Notes on Our Trip with the Folks: Part I

I’m feeling the crunch. As in I only have ONE WEEK LEFT to do a gajillion things before we take a last hoorah road trip. And then I say Auf Wiedersehen to life in Germany.

But I don’t want to neglect the freshness of my memories. So rather than give you a traveler’s monologue of the entire 15 day trip with my folks I will simply reminisce through a procession of a few posts to include a few highlights along with a few lowlights–since lowlights are highlights in retrospect.

(In no specific order, the following are only the best of my iPad library. Yep, most of the photos are from my iPad. Now that we have ‘his’ and ‘hers’ laptops all the good photos are on ‘his’ new laptop and I’m too immersed in other stuff to get them from there.)

Highlight #1  – The Peugeot 3008

As rental cars in Europe go, we got a screamin’ deal. We could not have been…ok…I, could not have been happier with the 3008 or Avis on Karlsruher Strasse 43, Heidelberg. Alan was hoping to drive a Mercedes. But I say how often do you see Peugeot’s in America? Somewhere around never. Mercedes’ are a dime a dozen around here (that is, of course, only a figure of speech.)

This puppy had guts, gusto, comfort, was brand new, had good gas mileage and–best of all–a sky roof which made it so we could just look up and see beautiful architecture and countryside right above our heads.

Speaking of puppies…

Lowlight #1 – The car was black interior. Woody sheds.

Any advice for me on shedding dogs would be appreciated. Unless you’re going to tell me to get rid of the dog and in that case you can just go adopt a dog of your own, fall in love with him and then try the advice thing again.

#2 – The Knight’s Castle in Baden-Baden

We spent almost two hours exploring this castle ruin. The ruins we had visited up to this point had all been from prince electors’ palaces or monks’ monasteries. Seeing a knight’s helmet on the crest above the door gave it a whole different feeling. I was ready to see a live joust. With Paul Bettany having “the pride, the privilege, nay, the pleasure” of introducing the hero’s entrance.

This photo (from Alan’s camera–I did manage to get one or two of the “good photos” from his stash) was taken from the tower looking down on the bulk of the castle. I would enjoy pointing out to you what everything is in this photo, but I won’t presume that you’re as fascinated as I am. The most interesting feature of the exploration, however, was the fact that you can walk along the second story hallway. Pretty darn incredible.

#2 Lowlight – It left me wanting. Wanting the story of this knight. There’s just not enough information in English at German landmarks or on their websites. I most definitely don’t have enough historical or archaeological or architectural knowledge to accurately recreate this period of history in my imagination.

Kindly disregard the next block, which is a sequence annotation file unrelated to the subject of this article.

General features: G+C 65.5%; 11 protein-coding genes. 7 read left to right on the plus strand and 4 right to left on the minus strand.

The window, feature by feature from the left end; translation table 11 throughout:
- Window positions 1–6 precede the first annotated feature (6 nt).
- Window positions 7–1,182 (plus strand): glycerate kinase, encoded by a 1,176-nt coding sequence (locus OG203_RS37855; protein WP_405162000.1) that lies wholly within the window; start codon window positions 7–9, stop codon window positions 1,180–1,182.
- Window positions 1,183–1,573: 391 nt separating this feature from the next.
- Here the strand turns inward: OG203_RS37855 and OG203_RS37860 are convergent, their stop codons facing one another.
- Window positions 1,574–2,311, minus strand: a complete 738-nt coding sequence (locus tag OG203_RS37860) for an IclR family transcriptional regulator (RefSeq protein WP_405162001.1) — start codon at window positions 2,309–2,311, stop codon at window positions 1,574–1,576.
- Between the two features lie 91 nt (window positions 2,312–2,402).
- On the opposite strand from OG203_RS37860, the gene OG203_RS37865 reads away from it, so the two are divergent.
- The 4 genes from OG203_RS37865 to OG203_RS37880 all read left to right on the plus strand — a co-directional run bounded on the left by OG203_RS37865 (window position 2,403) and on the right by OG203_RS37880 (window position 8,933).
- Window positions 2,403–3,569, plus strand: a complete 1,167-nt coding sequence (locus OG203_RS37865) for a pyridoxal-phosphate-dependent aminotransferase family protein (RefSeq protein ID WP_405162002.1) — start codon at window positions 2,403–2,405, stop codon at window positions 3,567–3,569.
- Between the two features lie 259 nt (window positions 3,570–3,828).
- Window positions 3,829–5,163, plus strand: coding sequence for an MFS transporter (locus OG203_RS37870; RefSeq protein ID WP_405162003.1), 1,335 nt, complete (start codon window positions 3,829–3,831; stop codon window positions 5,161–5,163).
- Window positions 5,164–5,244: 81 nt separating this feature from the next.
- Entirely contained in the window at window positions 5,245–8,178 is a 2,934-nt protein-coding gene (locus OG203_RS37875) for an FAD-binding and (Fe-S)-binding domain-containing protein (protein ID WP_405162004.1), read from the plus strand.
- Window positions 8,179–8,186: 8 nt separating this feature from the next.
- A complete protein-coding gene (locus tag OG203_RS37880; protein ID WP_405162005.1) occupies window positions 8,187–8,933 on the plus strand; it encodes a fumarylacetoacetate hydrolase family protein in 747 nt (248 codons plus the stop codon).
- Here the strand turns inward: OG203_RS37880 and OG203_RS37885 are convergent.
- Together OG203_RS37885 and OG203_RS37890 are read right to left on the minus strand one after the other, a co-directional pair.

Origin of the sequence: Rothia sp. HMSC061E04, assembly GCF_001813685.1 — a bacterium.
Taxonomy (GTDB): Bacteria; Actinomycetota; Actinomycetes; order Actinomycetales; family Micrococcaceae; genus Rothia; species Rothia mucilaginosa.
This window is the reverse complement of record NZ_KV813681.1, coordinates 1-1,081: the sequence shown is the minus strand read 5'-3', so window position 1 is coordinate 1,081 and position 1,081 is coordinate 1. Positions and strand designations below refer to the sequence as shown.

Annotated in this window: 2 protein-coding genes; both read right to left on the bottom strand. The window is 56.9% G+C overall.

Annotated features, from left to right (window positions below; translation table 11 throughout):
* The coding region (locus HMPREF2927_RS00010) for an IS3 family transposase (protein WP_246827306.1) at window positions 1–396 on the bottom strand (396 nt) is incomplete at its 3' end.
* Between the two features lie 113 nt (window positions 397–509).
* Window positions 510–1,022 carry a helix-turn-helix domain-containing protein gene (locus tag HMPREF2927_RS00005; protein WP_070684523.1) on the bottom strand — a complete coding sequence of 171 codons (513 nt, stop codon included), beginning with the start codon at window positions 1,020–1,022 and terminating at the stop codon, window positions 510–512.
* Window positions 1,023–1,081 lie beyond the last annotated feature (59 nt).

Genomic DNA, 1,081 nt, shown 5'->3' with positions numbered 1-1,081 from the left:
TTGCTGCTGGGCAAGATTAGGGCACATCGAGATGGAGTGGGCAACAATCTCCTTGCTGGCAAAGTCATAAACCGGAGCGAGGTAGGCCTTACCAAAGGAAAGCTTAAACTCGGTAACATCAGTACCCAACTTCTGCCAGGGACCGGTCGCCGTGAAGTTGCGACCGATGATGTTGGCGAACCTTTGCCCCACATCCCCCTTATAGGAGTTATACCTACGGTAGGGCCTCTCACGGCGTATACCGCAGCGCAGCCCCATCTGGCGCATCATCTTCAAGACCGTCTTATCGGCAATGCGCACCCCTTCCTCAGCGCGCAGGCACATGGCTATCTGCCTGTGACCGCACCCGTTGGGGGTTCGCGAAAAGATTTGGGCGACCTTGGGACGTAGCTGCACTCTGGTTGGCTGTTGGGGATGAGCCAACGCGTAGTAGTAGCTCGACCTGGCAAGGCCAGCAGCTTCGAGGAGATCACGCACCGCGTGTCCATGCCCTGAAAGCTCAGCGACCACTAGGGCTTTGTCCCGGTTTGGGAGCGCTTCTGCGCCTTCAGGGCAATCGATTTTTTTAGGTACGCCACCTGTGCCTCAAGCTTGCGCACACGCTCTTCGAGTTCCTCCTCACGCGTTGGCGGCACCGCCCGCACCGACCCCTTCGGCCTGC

#3 – Rothenberg ob der Tauber

I’ve seen photos galore of this place because it is one of the most popular destinations in this part of Germany. I didn’t get that the towers I was seeing in the photos were separate towers. I thought they were one in the same. Note to those who just look at photos and don’t read captions or narration (like this one), there are several towers. They are one of the many things that make this town unique.

The most amazing thing about this village is that it’s been in a state of preservation since the early 1800’s. I challenge you to ponder that one for a few moments.

Because it is so touristy, Rothenberg can be super duper crowded in Spring, Summer, Fall and Christmas time. But in February it’s only touristy enough to know it’s a hot spot rather than feel crowded.

We explored this village for nine hours. On foot. And not one of us complained or said, “Is it time to go yet?” At least not until after we ate dinner. With two men and endless shops for the two women they were with to “just look in here for a minute”, nine hours is saying a whole lot for the place. And the men.

If the photo below was good quality, our being charmed might make more sense.

Oh, and Rothenberg is the village where the photo of my mom in surprise was taken.

#3 Lowlight – We originally planned to stay in a nearby castle hotel, but we did a switcheroo at the last moment and replaced that time with a trip to Salzburg, Austria. I was sad to scrap the castle stay, but it was a good trade.

The other downside to visiting Rothenberg in February was that The Night Watchman tour (a humorous must-see, apparently) was hibernating for the winter. BUT we did get to meet the NW’s fun blonde guy friend from Pennsylvania in his colorful, sparkly patchwork Liberace-like coat. He was the salesman at the Nachtwächer shop which was full of medieval jewelry and costumes. He individually wrapped each of the six pair of dangly earrings I purchased and he let us use the shop’s water closet.

#4 – Neuschwanstein Castle

The Disneyland castle. Sleeping Beauty’s castle. The most famous castle in Europe. Mad Ludwig’s dream castle. The castle that inspired me to paint a castle mural on my bedroom wall at age 17. We were all glad we made the trip to see the castle of many names up close and in person. The horse carriage ride up the snowy mountainside was awesome and the fresh, hot, crispy best pastry you’ll ever eat in Germany was even more awesome.

#4 Lowlight – A good chunk of it is covered in scaffolding. And we didn’t have enough time to go inside.

To be continued…

The next installment(s) will include highlights of Paris and Salzburg.

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